26. John C. Marshall and Freda Newcombe ‘Patterns of Paralexia: A Psycholinguistic Approach’ Journal of Psycholinguistic Research, 2, 3, 1973, 175-199.

27. Ria De Bleser and Claudio Luzzatti ‘Acquired Dyslexia and Dysgraphia’, in Peter Mariën and Jubin Abutalebi, (eds.), Neuropsychological Research: A Review (Psychology Press, 2008)

28. Trevor A. Harley ‘Connectionist Approaches to Language Disorders’ Aphasiology, 7, 3, 1993, 221-249.

29. Elizabeth K. Warrington and T. Shallice ‘Category Specific Semantic Impairments’ Brain, 107, 1984, 829-853.

30. Jacqueline Stark ‘A Review of Classical Accounts of Verbal Perseveration and Their Modern-Day Relevance’ Aphasiology, 21, 10-11, 2007, 928-959.

31. Leanne Togher, Skye McDonald and Chris Code ‘Social and Communication Disorders Following Traumatic Brain Injury’, in Skye McDonald, Leanne Togher and Chris Code (eds.), Social and Communication Disorders Following Traumatic Brain Injury, (Psychology Press, 2004)

32. Andrew Kirk and Andrew Kertesz ‘Cortical and Subcortical Aphasias Compared’ Aphasiology, 8, 1, 1994, 65-82.

Volume III. Contemporary Issues

Introduction to Contemporary Issues

33. N. F. Dronkers, O. Plaisant, M. T. Iba-Zizen and E. A. Cabanis ‘Paul Broca’s Historic Cases: High Resolution MR Imaging of the Brains of Leborgne and Lelong’ Brain, 130, 2007, 1432-1441.

34. Peter Hagoort ‘Broca’s Complex as the Unification Space for Language’, in A. Cutler, (ed.), Twenty-First Century Psycholinguistics: Four Cornerstones (Lawrence Erlbaum Associates, 2005)

35. Gerhard Blanken ‘The Functional Basis of Speech Automatisms (Recurring Utterances)’ Aphasiology, 5, 2, 1991, 103-127.

36. Holly Robson, Karen Sage, Matthew A. Lambon Ralph ‘Wernicke’s Aphasia Reflects A Combination Of Acoustic-Phonological And Semantic Control Deficits: A Case-Series Comparison Of Wernicke’s Aphasia, Semantic Dementia And Semantic Aphasia’ Neuropsychologia, 50, 2012, 266–275.

37. Antonio R. Damasio and Daniel Tranel ‘Nouns and Verbs are retrieved with Differently Distributed Neural Systems’ Proceedings of the National Academy of Sciences Neurobiology 90, 1993, 4957-4960.

38. Dorothee Kümmerer, Gesa Hartwigsen, Philipp Kellmeyer, Volkmar Glauche, Irina Mader, Stefan Klöppel, Julia Suchan, Hans-Otto Karnath, Cornelius Weiller and Dorothee Saur ‘Damage to Ventral and Dorsal Language Pathways in Acute Aphasia’ Brain, 2013, 136, 619–629.

39. Kenneth M. Heilman ‘Information-Processing Models Of Aphasia: Updating The Diagram Makers’ in Peter Mariën and Jubin Abutalebi, (eds.), Neuropsychological Research: A Review (Psychology Press, 2008)

40. J-L. Nespoulous, C. Code, J. Virbel and A-R. Lecours ‘Hypotheses On The Dissociation Between "Referential" And "Modalizing" Verbal Behaviour In Aphasia’ Applied Psycholinguistics, 19, 1998, 311-331.

41. Jack S. Damico, Nina Simmons-Mackie, Mary Oelschlaeger, Roberta Elman and Elizabeth Armstrong ‘Qualitative Methods in Aphasia Research: Basic Issues’ Aphasiology, 13, 9-11, 1999, 651-666.

42. Malcolm McNeil, William Hula and Jee Eun Sung ‘The Role of Memory and Attention in Aphasic Language Performance’, in Jackie Guendouzi, Filip Loncke and Mandy J. Williams, (ed.), The Handbook of Psycholinguistic and Cognitive Processes (Psychology Press, 2011)

43. David Caplan, Jennifer Michaud and Rebecca Hufford ‘Short-Term Memory, Working Memory, and Syntactic Comprehension in Aphasia’, Cognitive Neuropsychology, 30, 2, 2013, 77-109

44. Nadine Martin, Eleanor M. Saffran and Gary Dell ‘Recovery in Deep Dysphasia: Evidence for a Relation between Auditory-Verbal STM Capacity and Lexical Errors in Repetition’ Brain and Language, 52, 1996, 83–113.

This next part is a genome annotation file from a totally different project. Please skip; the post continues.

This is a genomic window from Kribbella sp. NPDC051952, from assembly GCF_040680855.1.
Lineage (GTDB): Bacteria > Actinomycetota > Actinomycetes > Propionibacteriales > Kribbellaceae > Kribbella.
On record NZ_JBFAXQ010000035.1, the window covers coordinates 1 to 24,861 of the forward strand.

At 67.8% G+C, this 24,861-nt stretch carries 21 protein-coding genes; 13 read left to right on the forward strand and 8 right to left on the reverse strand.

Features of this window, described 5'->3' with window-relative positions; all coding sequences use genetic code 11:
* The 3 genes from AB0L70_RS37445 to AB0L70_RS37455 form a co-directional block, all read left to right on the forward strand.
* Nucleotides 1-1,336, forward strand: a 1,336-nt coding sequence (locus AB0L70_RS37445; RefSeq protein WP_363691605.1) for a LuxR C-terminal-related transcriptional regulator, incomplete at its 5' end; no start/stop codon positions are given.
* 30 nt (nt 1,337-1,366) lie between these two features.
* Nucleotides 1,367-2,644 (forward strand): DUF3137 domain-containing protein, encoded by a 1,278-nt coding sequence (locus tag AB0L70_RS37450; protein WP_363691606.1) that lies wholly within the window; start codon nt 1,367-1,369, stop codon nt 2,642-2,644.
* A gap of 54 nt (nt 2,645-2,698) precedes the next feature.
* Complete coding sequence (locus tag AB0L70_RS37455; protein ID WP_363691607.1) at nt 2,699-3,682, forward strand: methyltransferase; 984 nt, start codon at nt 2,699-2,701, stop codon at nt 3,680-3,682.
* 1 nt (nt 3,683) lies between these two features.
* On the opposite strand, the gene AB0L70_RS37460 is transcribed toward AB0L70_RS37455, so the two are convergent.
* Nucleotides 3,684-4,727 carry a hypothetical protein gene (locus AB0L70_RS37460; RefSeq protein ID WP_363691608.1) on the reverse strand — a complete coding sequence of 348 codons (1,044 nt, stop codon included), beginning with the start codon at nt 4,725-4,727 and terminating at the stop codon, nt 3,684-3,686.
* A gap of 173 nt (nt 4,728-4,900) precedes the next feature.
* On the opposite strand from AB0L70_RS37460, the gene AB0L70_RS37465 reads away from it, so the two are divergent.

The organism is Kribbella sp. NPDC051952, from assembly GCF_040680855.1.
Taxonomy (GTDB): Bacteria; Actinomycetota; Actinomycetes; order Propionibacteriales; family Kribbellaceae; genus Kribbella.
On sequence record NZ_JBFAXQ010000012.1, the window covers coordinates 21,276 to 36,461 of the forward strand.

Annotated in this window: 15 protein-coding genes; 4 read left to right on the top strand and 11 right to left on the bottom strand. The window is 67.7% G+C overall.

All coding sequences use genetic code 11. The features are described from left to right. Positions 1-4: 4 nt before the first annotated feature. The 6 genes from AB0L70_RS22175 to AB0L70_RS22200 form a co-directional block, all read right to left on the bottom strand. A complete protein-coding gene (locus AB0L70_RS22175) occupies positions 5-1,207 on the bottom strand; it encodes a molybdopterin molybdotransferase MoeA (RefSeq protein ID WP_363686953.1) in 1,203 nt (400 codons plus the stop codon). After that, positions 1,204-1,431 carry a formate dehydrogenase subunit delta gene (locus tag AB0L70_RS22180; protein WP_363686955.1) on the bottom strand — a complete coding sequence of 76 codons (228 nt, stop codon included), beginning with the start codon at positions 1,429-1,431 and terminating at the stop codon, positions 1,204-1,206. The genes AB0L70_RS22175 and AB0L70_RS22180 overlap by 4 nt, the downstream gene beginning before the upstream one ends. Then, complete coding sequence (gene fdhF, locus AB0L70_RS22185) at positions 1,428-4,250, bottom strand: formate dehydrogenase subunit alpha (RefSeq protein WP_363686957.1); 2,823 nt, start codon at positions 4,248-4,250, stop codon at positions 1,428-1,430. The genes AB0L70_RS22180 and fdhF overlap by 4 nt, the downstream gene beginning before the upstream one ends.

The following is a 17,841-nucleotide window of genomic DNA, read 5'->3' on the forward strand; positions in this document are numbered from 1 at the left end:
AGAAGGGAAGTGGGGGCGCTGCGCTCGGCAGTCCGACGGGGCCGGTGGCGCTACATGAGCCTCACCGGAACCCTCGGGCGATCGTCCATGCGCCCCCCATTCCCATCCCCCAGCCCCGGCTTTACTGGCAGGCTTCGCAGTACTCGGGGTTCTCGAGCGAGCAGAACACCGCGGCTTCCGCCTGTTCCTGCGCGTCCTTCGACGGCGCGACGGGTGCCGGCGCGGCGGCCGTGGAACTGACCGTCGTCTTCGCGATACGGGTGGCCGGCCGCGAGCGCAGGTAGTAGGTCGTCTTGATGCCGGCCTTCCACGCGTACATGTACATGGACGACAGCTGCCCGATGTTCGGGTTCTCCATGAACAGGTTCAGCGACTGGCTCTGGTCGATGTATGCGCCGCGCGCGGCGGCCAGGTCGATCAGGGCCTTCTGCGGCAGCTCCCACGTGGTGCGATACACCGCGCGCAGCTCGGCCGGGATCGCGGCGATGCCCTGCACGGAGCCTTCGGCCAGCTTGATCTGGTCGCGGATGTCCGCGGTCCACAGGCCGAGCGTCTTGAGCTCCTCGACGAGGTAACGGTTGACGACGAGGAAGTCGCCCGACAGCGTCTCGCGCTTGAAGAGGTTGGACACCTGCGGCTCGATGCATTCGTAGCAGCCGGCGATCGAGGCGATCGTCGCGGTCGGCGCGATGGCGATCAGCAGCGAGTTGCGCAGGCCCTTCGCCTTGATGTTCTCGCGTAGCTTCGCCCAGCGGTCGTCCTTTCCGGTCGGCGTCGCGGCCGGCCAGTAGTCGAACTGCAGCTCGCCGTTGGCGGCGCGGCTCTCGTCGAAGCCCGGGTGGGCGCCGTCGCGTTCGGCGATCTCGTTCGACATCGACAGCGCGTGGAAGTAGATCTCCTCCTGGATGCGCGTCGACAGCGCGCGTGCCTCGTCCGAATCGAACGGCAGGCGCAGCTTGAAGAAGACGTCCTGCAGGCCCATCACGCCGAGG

45. Stephen R. Welbourne, Anna M. Woollams, Jenni Crisp and Matthew A. Lambon Ralph ‘The role of plasticity-related functional reorganization in the explanation of central dyslexias’ Cognitive Neuropsychology, 28, 2, 2011, 65–108

46. M-Marsel Mesulam ‘Primary Progressive Aphasia - A Language-Based Dementia’ The New England Journal of Medicine, 349, 2003, 1535-1542.

47. J.S. Snowden, P. J. Goulding and D. Neary ‘Semantic Dementia: A Form of Circumscribed Cerebral Atrophy’ Behavioural Neurology, 2, 1989, 167-182.

48. Michał Harciarek & Andrew Kertesz ‘Primary Progressive Aphasias and Their Contribution to the Contemporary Knowledge about the Brain-Language Relationship. Neuropsychol Rev, 21, 2011, 271–287.

49. Joseph R. Duffy, Edythe A. Strand, Heather Clark, Mary Machulda, Jennifer L. Whitwell and Keith A. Josephs ‘Primary Progressive Apraxia Of Speech: Clinical Features And Acoustic And Neurologic Correlates’ American Journal of Speech-Language Pathology, 24, 2015, 88-100.

50. Gregory Hickok and Ursula Bellugi ‘Neural Organization of Language: Clues from Sign Language Aphasia’, in Jackie Guendouzi, Filip Loncke and Mandy J. Williams, (ed.), The Handbook of Psycholinguistic and Cognitive Processes (Psychology Press, 2011)

Volume IV. Clinical Issues and Applications

Introduction to Clinical Issues and Applications

51. Alex P. Leff and David Howard ‘Has Speech and Language Therapy Been Shown Not To Work?’ Nat. Rev. Neurol. 8, 2012, 600-601.

Recovery from Aphasia

52. Chris Code ‘Multifactorial Processes in Recovery from Aphasia: Developing the Foundations for a Multileveled Framework’ Brain and Language, 77, 2001, 25-44.

53. Hanane E.L. Hachioui, Hester F. Lingsma, Mieke W. M. E. van de Sandt-Koenderman, Diederik W. J. Dippel, Peter J. Koudstaal and Evy G. Visch-Brink ‘Long-Term Prognosis Of Aphasia After Stroke’ J Neurol Neurosurg Psychiatry, 84, 2013, 310–315.

54. Nicola Smania, Marialuisa Gandolfi, Salvatore Maria Aglioti, Paolo Girardi, Antonio Fiaschi and Flavia Girardi ‘How Long Is the Recovery of Global Aphasia? Twenty-Five Years of Follow-up in a Patient with Left Hemisphere Stroke’ Neurorehabilitation and Neural Repair 2010

Models and Perspectives on Clinical Research

55. Janice Kay, Ruth Lesser and Max Coltheart ‘Psycholinguistic Assessments Of Language Processing In Aphasia (PALPA): An Introduction’ Aphasiology, 10, 2, 1996, 159-180.